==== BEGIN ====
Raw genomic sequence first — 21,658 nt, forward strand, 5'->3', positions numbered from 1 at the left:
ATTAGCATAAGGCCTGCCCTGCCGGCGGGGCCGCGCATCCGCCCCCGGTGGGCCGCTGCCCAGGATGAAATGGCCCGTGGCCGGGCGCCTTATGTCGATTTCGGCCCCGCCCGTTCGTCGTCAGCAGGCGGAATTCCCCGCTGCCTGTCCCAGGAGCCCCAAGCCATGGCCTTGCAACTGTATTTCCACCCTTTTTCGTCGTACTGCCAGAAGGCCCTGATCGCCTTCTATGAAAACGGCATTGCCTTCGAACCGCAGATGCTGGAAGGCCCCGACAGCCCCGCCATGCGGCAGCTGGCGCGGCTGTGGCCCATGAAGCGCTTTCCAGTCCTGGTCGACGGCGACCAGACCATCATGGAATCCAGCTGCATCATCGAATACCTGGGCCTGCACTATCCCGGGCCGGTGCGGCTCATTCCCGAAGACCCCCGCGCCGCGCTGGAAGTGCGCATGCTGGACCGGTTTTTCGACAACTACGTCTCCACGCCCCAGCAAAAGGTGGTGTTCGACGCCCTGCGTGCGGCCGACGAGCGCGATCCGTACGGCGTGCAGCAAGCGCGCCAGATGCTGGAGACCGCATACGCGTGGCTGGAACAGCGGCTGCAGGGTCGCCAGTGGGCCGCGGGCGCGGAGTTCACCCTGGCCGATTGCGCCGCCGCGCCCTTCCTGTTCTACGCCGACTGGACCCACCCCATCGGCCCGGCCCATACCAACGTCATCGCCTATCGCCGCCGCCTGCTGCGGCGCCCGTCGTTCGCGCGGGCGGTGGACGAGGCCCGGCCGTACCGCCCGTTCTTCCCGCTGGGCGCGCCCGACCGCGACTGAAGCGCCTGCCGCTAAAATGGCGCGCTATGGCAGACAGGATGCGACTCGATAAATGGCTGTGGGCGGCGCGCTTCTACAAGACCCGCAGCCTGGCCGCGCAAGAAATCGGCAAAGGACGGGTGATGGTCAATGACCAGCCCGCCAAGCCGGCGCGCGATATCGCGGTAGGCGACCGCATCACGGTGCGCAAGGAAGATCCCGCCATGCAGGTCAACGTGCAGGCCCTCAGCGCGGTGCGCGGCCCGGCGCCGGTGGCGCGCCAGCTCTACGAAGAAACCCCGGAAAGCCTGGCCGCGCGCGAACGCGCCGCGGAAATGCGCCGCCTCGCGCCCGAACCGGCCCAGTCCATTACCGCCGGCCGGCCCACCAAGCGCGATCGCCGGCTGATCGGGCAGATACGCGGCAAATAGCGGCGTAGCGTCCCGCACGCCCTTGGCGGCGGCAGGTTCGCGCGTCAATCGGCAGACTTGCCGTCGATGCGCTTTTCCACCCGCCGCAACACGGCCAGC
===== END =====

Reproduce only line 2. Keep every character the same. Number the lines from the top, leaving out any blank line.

ATTAGCATAAGGCCTGCCCTGCCGGCGGGGCCGCGCATCCGCCCCCGGTGGGCCGCTGCCCAGGATGAAATGGCCCGTGGCCGGGCGCCTTATGTCGATTTCGGCCCCGCCCGTTCGTCGTCAGCAGGCGGAATTCCCCGCTGCCTGTCCCAGGAGCCCCAAGCCATGGCCTTGCAACTGTATTTCCACCCTTTTTCGTCGTACTGCCAGAAGGCCCTGATCGCCTTCTATGAAAACGGCATTGCCTTCGAACCGCAGATGCTGGAAGGCCCCGACAGCCCCGCCATGCGGCAGCTGGCGCGGCTGTGGCCCATGAAGCGCTTTCCAGTCCTGGTCGACGGCGACCAGACCATCATGGAATCCAGCTGCATCATCGAATACCTGGGCCTGCACTATCCCGGGCCGGTGCGGCTCATTCCCGAAGACCCCCGCGCCGCGCTGGAAGTGCGCATGCTGGACCGGTTTTTCGACAACTACGTCTCCACGCCCCAGCAAAAGGTGGTGTTCGACGCCCTGCGTGCGGCCGACGAGCGCGATCCGTACGGCGTGCAGCAAGCGCGCCAGATGCTGGAGACCGCATACGCGTGGCTGGAACAGCGGCTGCAGGGTCGCCAGTGGGCCGCGGGCGCGGAGTTCACCCTGGCCGATTGCGCCGCCGCGCCCTTCCTGTTCTACGCCGACTGGACCCACCCCATCGGCCCGGCCCATACCAACGTCATCGCCTATCGCCGCCGCCTGCTGCGGCGCCCGTCGTTCGCGCGGGCGGTGGACGAGGCCCGGCCGTACCGCCCGTTCTTCCCGCTGGGCGCGCCCGACCGCGACTGAAGCGCCTGCCGCTAAAATGGCGCGCTATGGCAGACAGGATGCGACTCGATAAATGGCTGTGGGCGGCGCGCTTCTACAAGACCCGCAGCCTGGCCGCGCAAGAAATCGGCAAAGGACGGGTGATGGTCAATGACCAGCCCGCCAAGCCGGCGCGCGATATCGCGGTAGGCGACCGCATCACGGTGCGCAAGGAAGATCCCGCCATGCAGGTCAACGTGCAGGCCCTCAGCGCGGTGCGCGGCCCGGCGCCGGTGGCGCGCCAGCTCTACGAAGAAACCCCGGAAAGCCTGGCCGCGCGCGAACGCGCCGCGGAAATGCGCCGCCTCGCGCCCGAACCGGCCCAGTCCATTACCGCCGGCCGGCCCACCAAGCGCGATCGCCGGCTGATCGGGCAGATACGCGGCAAATAGCGGCGTAGCGTCCCGCACGCCCTTGGCGGCGGCAGGTTCGCGCGTCAATCGGCAGACTTGCCGTCGATGCGCTTTTCCACCCGCCGCAACACGGCCAGC